A couple of weeks back I had the pleasure of getting some vegetarian Vietnamese grub with Martín Perna, founder of Antibalas and Ocote Soul Sounds. Activist, artist, apprentice of earth architecture master Nader Khalili, children’s book author, Martín is an original and the conversation is always fresh.
Over springrolls and tea we discussed the re-release of Antibalas’ Who Is This America? Originally dropped in 2004 by Ropeadope, this album was their fourth release and showed a range of musical influences in a mid-tempo, deep-groove funk. The percussion is pulsating, the horns fat, the commentary sharp. And unlike many groove laden bands, Antibalas doesn’t become stale, opting for harmonic variations over dull trappings of lesser beat music.
I asked Martín for his thoughts about the album and the state of the U.S. since the album’s original release. This is what he had to say:
“The album was recorded during 2004 at DapTone Studios. We were really mad, we’re still really mad…the war was starting, all the unanswered questions about September 11th. And speaking for myself, we were right in the middle of all of this. After September 11th the country really missed an opportunity to learn and heal and come together. There were moments like that immediately following the towers going down, there were moments like that all over New York City but there clearly was another political agenda and that was to take advantage of that moment to start up the war machine again.”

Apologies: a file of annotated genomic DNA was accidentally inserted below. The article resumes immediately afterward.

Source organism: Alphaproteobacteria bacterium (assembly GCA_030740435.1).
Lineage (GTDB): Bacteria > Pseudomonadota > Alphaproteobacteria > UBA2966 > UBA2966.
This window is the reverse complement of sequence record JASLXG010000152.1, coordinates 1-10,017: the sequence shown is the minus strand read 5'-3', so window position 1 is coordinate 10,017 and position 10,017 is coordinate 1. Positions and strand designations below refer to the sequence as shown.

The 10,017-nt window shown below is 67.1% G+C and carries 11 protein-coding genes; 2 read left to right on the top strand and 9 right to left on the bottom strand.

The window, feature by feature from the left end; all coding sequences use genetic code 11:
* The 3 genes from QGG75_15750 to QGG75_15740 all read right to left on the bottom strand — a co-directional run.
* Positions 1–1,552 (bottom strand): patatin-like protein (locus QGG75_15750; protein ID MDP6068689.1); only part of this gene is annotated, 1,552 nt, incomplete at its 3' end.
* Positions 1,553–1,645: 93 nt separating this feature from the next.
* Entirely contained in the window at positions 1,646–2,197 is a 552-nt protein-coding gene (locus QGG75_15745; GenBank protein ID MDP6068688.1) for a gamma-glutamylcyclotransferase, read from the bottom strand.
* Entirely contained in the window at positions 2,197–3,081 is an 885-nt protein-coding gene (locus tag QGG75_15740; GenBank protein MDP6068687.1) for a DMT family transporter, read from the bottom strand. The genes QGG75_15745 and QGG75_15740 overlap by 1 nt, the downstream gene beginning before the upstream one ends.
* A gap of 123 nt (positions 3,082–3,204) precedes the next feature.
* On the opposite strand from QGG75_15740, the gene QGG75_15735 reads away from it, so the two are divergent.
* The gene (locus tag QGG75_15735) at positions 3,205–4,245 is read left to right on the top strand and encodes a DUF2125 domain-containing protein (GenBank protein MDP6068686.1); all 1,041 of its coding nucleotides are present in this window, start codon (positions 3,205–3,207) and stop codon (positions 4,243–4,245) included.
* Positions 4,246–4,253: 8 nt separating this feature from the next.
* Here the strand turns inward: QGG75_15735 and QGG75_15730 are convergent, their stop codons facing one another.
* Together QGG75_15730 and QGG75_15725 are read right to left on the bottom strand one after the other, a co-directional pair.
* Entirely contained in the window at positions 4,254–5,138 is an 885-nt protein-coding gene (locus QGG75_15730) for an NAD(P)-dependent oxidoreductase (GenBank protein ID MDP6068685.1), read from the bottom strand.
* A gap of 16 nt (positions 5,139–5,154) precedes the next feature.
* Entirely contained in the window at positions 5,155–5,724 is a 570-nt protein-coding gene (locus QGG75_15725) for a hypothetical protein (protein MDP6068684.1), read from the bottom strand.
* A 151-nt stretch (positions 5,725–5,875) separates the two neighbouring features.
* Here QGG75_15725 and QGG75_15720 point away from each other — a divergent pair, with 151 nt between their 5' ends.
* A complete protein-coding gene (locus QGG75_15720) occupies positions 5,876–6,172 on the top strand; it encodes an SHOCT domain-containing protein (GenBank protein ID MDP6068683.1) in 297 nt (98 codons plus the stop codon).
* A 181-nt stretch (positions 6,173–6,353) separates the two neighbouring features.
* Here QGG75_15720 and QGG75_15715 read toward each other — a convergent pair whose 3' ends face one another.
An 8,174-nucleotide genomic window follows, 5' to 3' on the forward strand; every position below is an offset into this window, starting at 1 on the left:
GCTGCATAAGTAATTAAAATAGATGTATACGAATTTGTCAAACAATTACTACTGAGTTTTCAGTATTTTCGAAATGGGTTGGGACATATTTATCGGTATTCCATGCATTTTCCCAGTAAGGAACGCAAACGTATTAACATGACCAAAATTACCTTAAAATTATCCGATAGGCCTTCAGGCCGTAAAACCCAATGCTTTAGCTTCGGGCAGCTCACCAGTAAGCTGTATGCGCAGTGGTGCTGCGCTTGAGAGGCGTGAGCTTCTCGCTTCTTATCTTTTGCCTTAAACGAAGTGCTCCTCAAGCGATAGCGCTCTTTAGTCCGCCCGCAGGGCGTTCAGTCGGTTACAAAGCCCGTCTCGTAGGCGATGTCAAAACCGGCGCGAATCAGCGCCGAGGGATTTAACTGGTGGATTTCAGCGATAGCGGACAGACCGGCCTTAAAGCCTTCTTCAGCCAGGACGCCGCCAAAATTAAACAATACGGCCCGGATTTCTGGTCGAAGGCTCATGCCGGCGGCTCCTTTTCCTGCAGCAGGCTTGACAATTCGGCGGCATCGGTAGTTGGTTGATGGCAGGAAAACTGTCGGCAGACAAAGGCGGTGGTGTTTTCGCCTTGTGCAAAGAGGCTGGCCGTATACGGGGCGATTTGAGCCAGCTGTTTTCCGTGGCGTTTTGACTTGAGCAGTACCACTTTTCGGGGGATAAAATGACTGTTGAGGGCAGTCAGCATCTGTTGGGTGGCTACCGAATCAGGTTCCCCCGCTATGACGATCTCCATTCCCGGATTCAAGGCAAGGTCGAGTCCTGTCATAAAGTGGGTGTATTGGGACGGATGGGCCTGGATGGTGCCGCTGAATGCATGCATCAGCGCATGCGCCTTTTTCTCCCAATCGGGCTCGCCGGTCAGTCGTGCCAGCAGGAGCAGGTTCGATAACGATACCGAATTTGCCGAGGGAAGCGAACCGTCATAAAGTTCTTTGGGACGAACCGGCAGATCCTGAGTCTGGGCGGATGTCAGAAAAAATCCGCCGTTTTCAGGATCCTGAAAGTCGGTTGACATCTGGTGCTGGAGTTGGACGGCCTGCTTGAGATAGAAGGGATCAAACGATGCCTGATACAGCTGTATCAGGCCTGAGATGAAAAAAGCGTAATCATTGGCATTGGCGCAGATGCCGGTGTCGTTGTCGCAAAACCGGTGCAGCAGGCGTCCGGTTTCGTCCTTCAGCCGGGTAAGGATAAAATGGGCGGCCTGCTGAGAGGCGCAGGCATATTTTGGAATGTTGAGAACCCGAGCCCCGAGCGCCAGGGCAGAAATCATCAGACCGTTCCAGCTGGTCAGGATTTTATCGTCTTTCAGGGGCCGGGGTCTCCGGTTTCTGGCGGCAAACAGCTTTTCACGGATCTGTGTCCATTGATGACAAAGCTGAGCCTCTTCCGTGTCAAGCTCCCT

“The country, I think in many ways, has gotten worse. Both of the wars that were initiated during that time, Iraq and Afghanistan, they’re still going. We’re pulling out of Iraq, but they’re both bottomless pits, nobody won. Iraq is in shambles, Afghanistan is in shambles. There’s no cultural understanding…they’re still hurting from all the other harm that has been inflicted because of the invasion. And all the people who are fighting it, they get over there and they’re like, “This isn’t what I signed up for.” They see it one way on the news here then they get over there and it’s reality. Enemies everywhere and nowhere at the same time, witnessing all these atrocities, sometimes being put up to do things they know is against their moral judgment, and losing people around them, being separated from loved ones, it’s really horrible.”